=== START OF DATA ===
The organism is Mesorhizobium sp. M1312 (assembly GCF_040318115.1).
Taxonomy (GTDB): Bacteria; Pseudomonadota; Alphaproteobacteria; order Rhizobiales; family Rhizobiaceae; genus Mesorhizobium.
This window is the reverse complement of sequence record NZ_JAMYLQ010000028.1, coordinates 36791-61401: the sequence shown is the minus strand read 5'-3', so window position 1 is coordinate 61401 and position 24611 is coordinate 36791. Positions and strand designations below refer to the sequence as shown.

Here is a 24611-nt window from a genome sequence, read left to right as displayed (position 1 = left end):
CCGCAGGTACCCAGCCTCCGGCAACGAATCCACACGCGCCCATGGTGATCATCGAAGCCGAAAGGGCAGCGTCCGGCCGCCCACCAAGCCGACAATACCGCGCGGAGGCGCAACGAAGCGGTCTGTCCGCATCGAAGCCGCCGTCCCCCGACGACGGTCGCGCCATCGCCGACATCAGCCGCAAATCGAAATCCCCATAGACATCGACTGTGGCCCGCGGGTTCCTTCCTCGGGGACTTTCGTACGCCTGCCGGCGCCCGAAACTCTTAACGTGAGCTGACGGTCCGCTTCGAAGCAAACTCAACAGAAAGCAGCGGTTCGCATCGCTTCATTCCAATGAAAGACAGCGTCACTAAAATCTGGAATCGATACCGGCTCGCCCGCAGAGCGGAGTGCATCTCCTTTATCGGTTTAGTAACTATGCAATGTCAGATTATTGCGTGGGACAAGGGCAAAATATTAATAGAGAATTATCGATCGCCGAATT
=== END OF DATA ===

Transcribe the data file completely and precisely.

The organism is Mesorhizobium sp. M1312 (assembly GCF_040318115.1).
Taxonomy (GTDB): Bacteria; Pseudomonadota; Alphaproteobacteria; order Rhizobiales; family Rhizobiaceae; genus Mesorhizobium.
This window is the reverse complement of sequence record NZ_JAMYLQ010000028.1, coordinates 36791-61401: the sequence shown is the minus strand read 5'-3', so window position 1 is coordinate 61401 and position 24611 is coordinate 36791. Positions and strand designations below refer to the sequence as shown.

Here is a 24611-nt window from a genome sequence, read left to right as displayed (position 1 = left end):
CCGCAGGTACCCAGCCTCCGGCAACGAATCCACACGCGCCCATGGTGATCATCGAAGCCGAAAGGGCAGCGTCCGGCCGCCCACCAAGCCGACAATACCGCGCGGAGGCGCAACGAAGCGGTCTGTCCGCATCGAAGCCGCCGTCCCCCGACGACGGTCGCGCCATCGCCGACATCAGCCGCAAATCGAAATCCCCATAGACATCGACTGTGGCCCGCGGGTTCCTTCCTCGGGGACTTTCGTACGCCTGCCGGCGCCCGAAACTCTTAACGTGAGCTGACGGTCCGCTTCGAAGCAAACTCAACAGAAAGCAGCGGTTCGCATCGCTTCATTCCAATGAAAGACAGCGTCACTAAAATCTGGAATCGATACCGGCTCGCCCGCAGAGCGGAGTGCATCTCCTTTATCGGTTTAGTAACTATGCAATGTCAGATTATTGCGTGGGACAAGGGCAAAATATTAATAGAGAATTATCGATCGCCGAATT